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    Staphylococcus aureus is one of the most common pathogens associated with infection in wounds. The current standard of care uses a combination of disinfection and drainage followed by conventional antibiotics such as methicillin. Methicillin and vancomycin resistance has rendered these treatments ineffective, often causing the reemergence of infection. This study examines the use of antimicrobial peptoids (sequence-specific poly-N-substituted glycines) designed to mimic naturally occurring cationic, amphipathic host defense peptides, as an alternative to conventional antibiotics. These peptoids also show efficient and fast (<30 min) killing of methicillin-susceptible S. aureus (MSSA) and methicillin-resistant S. aureus (MRSA) at low micromolar concentrations without having apparent cytotoxic side effects in vivo. Additionally, these novel peptoids show excellent efficacy against biofilm formation and detachment for both MSSA and MRSA. In comparison, conventional antibiotics were unable to detach or prevent formation of biofilms. One cationic 12mer, Peptoid 1, shows great promise, as it could prevent formation of and detach biofilms at concentrations as low as 1.6 μM. The use of a bioluminescent S. aureus murine incision wound model demonstrated clearance of infection in peptoid-treated mice within 8 days, conveying another advantage these peptoids have over conventional antibiotics. These results provide clear evidence of the potential for antimicrobial peptoids for the treatment of S. aureus wound infections. IMPORTANCE Staphylococcus aureus resistance is a consistent problem with a large impact on the health care system. Infections with resistant S. aureus can cause serious adverse effects and can result in death. These antimicrobial peptoids show efficient killing of bacteria both as a biofilm and as free bacteria, often doing so in less than 30 min. As such, these antimicrobials have the potential to alleviate the burden that Staphylococcus infections have on the health care system and cause better outcomes for infected patients

    Glycolytic reprogramming in macrophages and MSCs during inflammation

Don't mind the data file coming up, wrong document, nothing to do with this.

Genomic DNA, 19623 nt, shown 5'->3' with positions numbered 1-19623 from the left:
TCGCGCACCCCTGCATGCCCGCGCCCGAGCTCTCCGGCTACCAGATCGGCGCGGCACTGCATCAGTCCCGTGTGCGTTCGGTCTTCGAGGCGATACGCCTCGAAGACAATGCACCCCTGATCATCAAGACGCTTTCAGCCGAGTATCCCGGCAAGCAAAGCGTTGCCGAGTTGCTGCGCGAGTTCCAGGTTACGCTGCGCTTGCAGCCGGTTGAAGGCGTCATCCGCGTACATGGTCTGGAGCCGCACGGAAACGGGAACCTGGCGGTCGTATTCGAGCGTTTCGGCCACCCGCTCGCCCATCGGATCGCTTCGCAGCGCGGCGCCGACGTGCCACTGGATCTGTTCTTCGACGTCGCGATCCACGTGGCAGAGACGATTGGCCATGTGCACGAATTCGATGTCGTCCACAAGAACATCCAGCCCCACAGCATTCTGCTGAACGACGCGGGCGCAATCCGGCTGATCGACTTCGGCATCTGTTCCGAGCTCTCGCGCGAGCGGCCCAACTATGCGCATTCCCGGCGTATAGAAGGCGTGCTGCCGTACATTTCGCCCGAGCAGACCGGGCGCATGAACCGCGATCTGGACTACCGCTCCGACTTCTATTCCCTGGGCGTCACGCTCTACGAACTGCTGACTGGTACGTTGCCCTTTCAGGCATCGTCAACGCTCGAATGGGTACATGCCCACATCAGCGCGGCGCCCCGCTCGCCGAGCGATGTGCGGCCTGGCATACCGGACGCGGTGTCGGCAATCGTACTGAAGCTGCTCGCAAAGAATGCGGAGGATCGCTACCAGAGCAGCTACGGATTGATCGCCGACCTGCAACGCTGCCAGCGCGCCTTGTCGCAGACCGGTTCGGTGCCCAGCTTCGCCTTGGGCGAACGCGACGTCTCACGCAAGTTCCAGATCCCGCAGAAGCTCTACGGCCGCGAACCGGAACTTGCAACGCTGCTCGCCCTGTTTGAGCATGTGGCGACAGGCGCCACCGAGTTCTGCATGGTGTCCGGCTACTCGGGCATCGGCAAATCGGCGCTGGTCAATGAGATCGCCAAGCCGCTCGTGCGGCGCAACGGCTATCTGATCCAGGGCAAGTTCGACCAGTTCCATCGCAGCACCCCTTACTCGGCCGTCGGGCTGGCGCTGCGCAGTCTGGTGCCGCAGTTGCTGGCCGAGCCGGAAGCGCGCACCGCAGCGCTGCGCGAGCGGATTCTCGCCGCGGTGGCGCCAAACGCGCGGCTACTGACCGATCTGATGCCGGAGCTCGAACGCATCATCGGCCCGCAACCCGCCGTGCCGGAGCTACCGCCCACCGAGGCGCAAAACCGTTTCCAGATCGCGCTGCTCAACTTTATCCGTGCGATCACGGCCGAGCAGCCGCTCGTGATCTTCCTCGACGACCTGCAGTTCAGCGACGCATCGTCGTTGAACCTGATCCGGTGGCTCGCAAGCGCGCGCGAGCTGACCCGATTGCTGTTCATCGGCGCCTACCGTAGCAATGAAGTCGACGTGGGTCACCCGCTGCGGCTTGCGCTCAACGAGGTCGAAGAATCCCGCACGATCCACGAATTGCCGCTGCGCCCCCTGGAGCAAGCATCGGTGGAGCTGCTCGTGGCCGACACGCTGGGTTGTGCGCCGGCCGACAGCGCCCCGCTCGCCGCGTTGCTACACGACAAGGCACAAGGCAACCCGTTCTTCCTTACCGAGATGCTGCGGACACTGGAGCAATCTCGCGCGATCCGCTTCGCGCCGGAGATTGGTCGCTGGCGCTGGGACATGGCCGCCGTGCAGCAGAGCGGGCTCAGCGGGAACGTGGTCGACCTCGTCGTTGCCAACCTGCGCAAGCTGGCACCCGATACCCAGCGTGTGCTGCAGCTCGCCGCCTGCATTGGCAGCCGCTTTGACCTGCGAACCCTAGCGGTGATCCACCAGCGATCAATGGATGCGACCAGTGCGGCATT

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    BackgroundDysregulated inflammation is associated with many skeletal diseases and disorders, such as osteolysis, non-union of fractures, osteonecrosis, osteoarthritis and orthopaedic infections. We previously showed that continuous infusion of lipopolysaccharide (LPS) contaminated polyethylene particles (cPE) caused prolonged inflammation and impaired bone formation. However, the metabolic and bioenergetic processes associated with inflammation of bone are unknown. Mitochondria are highly dynamic organelles that modulate cell metabolism and orchestrate the inflammatory responses that involve both resident and recruited cells. Glycolytic reprogramming, the shift from oxidative phosphorylation (OXPHOS) to glycolysis causes inappropriate cell activation and function, resulting in dysfunctional cellular metabolism. We hypothesized that impaired immunoregulation and bone regeneration from inflammatory states are associated with glycolytic reprogramming and mitochondrial dysfunction in macrophages (Mφ) and mesenchymal stromal cells (MSCs).MethodsWe used the Seahorse XF96 analyzer and real-time qPCR to study the bioenergetics of Mφ and MSCs exposed to cPE. To understand the oxygen consumption rate (OCR), we used Seahorse XF Cell Mito Stress Test Kit with Seahorse XF96 analyzer. Similarly, Seahorse XF Glycolytic Rate Assay Kit was used to detect the extracellular acidification rate (ECAR) and Seahorse XF Real-Time ATP Rate Assay kit was used to detect the real-time ATP production rates from OXPHOS and glycolysis. Real-time qPCR was performed to analyze the gene expression of key enzymes in glycolysis and mitochondrial biogenesis. We further detected the gene expression of proinflammatory cytokines in Mφ and genes related to cell differentiation in MSC during the challenge of cPE.ResultsOur results demonstrated that the oxidative phosphorylation of Mφ exposed to cPE was significantly decreased when compared with the control group. We found reduced basal, maximal and ATP-production coupled respiration rates, and decreased proton leak in Mφ during challenge with cPE. Meanwhile, Mφ showed increased basal glycolysis and proton efflux rates (PER) when exposed to cPE. The percentage (%) of PER from glycolysis was higher in Mφ exposed to cPE, indicating that the contribution of the glycolytic pathway to total extracellular acidification was elevated during the challenge of cPE. In line with the results of OCR and ECAR, we found Mφ during cPE challenge showed higher glycolytic ATP (glycoATP) production rates and lower mitochondrial ATP (mitoATP) production rates which is mainly from OXPHOS. Interestingly, MSCs showed enhanced glycolysis during challenge with cPE, but no significant changes in oxygen consumption rates (OCR). In accordance, seahorse assay of real-time ATP revealed glycoATP rates were elevated while mitoATP rates showed no significant differences in MSC during challenge with cPE. Furthermore, Mφ and MSCs exposed to cPE showed upregulated gene expression levels of glycolytic regulators and Mφ exposed to cPE expressed higher levels of pro-inflammatory cytokines.ConclusionThis study demonstrated the dysfunctional bioenergetic activity of bone marrow-derived Mφ and MSCs exposed to cPE, which could impair the immunoregulatory properties of cells in the bone niche. The underlying molecular defect related to disordered mitochondrial function could represent a potential therapeutic target during the resolution of inflammation